The reason why women are mentioned here, and not men, is because from the Vajrayana viewpoint, the winds and channels yoga of tantric practice, biological women (their biological physical bodies and channels) are considered the nature of wisdom in the union practice of method (male) and wisdom (female), for more on that issue see here.  In addition, due to the pervasive nature of afflictive mental states and impure perception, sentient beings cannot always know, or see, who (or who is not) an actual dakini/enlightened female being. For that reason, it is also considered important not to degrade, insult or disparage women. You might be insulting a wisdom dakini!

What is a ‘consort’?

A tantric consort is not neccessarily a girlfriend or wife of a Buddhist lama.  Although, that is how the term has often incorrectly come to be used.  In fact, being a consort has nothing to do with such a relation and is often ‘secret’ (the term in Tibetan is sangyum (gsang yum) literally meaning ‘secret mother’).  It is someone who engages in physical (or energetic mental union) with a Buddhist master focusing on visualisations and breathing and yogic exercises for the purpose of enlightenment, without excessive attachment or desires.

The enlightened master, Guru Rinpoche had five principal consorts (not many lamas can claim to be at that level though).  Tertöns (treasure-revealers), in particular, are said to require a consort who is considered to be an indispensable aid to the discovery and decipherment of termas (concealed treasures). Also, a spiritual consort might at times be recommended in order to rejuvenate and prolong the life-span of the male practitioner, or remove obstacles in his life, especially his health, and to promote his enlightened activities.  Female practitioners can also take a male consort, as in the case of Yeshe Tsogyal who took Acharya Salé as her consort.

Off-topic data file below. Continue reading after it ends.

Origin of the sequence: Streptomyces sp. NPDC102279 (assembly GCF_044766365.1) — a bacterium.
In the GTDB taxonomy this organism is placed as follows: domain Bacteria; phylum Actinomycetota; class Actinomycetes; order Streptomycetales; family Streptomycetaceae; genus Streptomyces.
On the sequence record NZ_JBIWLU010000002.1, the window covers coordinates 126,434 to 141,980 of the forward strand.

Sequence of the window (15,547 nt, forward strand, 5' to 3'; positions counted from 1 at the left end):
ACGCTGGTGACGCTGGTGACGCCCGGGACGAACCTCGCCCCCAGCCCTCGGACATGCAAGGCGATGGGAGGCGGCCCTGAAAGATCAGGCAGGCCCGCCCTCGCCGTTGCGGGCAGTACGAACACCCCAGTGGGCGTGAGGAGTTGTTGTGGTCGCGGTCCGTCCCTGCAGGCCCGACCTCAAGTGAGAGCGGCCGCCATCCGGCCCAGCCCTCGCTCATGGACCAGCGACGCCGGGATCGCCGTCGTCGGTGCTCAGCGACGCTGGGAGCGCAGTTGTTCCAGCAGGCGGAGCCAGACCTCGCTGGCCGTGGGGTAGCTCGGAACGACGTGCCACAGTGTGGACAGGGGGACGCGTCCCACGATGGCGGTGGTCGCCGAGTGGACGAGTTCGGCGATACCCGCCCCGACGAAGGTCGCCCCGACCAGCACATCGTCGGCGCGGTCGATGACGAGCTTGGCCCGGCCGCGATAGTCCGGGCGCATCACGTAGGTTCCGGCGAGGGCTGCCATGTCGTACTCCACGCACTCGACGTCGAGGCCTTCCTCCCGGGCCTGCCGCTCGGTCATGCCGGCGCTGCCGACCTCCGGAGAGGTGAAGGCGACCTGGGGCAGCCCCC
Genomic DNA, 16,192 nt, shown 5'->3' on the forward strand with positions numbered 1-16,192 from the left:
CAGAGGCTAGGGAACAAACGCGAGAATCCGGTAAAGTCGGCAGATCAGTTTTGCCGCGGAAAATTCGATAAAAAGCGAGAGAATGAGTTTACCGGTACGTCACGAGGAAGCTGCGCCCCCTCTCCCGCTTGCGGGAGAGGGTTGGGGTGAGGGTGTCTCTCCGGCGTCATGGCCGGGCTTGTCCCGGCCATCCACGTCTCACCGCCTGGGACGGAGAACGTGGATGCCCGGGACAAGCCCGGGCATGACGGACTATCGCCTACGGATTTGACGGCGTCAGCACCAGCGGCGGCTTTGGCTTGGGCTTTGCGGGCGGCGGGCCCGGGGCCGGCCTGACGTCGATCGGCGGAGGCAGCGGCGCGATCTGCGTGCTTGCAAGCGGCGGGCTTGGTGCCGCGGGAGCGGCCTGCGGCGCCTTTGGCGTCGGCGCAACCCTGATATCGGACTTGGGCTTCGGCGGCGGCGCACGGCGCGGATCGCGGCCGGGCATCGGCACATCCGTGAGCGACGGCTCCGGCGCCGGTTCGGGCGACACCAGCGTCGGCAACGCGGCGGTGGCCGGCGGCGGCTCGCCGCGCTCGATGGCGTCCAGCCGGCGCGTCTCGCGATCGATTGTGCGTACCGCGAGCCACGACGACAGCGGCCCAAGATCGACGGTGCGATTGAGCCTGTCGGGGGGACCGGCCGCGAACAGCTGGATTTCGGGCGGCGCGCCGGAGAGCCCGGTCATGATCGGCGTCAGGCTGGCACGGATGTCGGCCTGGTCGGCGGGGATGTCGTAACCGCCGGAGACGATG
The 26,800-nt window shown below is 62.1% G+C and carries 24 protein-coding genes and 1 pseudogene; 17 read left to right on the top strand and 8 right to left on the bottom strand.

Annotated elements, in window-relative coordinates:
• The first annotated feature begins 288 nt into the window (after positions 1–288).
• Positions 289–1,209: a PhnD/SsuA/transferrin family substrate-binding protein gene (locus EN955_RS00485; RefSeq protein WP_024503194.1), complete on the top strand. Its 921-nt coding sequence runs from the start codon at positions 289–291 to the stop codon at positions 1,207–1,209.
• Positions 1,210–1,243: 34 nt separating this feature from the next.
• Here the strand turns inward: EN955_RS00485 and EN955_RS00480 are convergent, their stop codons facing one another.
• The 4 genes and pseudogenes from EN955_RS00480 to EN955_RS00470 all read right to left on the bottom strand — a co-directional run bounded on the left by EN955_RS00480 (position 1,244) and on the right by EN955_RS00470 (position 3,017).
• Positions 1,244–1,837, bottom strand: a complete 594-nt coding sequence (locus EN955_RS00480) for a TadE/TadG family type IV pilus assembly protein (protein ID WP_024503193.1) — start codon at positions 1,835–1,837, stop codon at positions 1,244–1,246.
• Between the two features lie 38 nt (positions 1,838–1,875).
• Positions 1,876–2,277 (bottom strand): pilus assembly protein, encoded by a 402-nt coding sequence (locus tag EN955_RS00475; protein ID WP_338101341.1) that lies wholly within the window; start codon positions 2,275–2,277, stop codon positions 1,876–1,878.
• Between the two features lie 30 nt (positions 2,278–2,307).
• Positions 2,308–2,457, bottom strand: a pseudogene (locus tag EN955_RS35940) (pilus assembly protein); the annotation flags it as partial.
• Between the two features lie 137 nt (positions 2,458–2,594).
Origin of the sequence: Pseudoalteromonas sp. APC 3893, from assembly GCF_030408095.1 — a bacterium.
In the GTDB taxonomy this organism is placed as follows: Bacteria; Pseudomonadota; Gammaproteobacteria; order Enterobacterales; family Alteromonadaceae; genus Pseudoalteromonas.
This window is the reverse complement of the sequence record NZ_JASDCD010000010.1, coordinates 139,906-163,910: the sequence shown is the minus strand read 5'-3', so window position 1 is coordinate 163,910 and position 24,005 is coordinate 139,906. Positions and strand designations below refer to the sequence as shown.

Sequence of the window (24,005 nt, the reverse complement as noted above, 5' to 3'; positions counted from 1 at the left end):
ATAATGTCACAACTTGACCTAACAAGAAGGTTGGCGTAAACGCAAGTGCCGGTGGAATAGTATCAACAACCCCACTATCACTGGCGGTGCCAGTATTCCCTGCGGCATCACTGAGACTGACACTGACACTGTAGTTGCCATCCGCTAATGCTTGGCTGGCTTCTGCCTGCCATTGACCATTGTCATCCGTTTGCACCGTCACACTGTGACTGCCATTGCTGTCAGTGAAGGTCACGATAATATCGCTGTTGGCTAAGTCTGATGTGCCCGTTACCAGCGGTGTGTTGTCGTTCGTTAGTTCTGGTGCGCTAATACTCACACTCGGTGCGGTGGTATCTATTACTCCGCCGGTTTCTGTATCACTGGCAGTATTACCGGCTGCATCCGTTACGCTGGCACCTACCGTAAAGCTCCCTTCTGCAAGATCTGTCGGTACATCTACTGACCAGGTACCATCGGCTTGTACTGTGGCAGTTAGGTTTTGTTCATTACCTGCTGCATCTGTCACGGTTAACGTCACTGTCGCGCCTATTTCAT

Of course, a consort could be both a romantic partner of a lama as well as engaging in actual consort practice, and conversely, a girlfriend or wife might not be a consort at all.   Monastics (those with monastic vows, be they fully ordained or not) are not allowed to marry or have ordinary sexual relations. However, they could engage in a consort relation without breaching their celibacy vows (depending on their motivation and qualifications). This is why HH 17th Karmapa, Orgyen Trinley Dorje, recently recommended, it is important for non-monastics not to wear the monastic robes (or similar clothes) because it confuses people who might then think that such people can have girlfriends and wives and so on.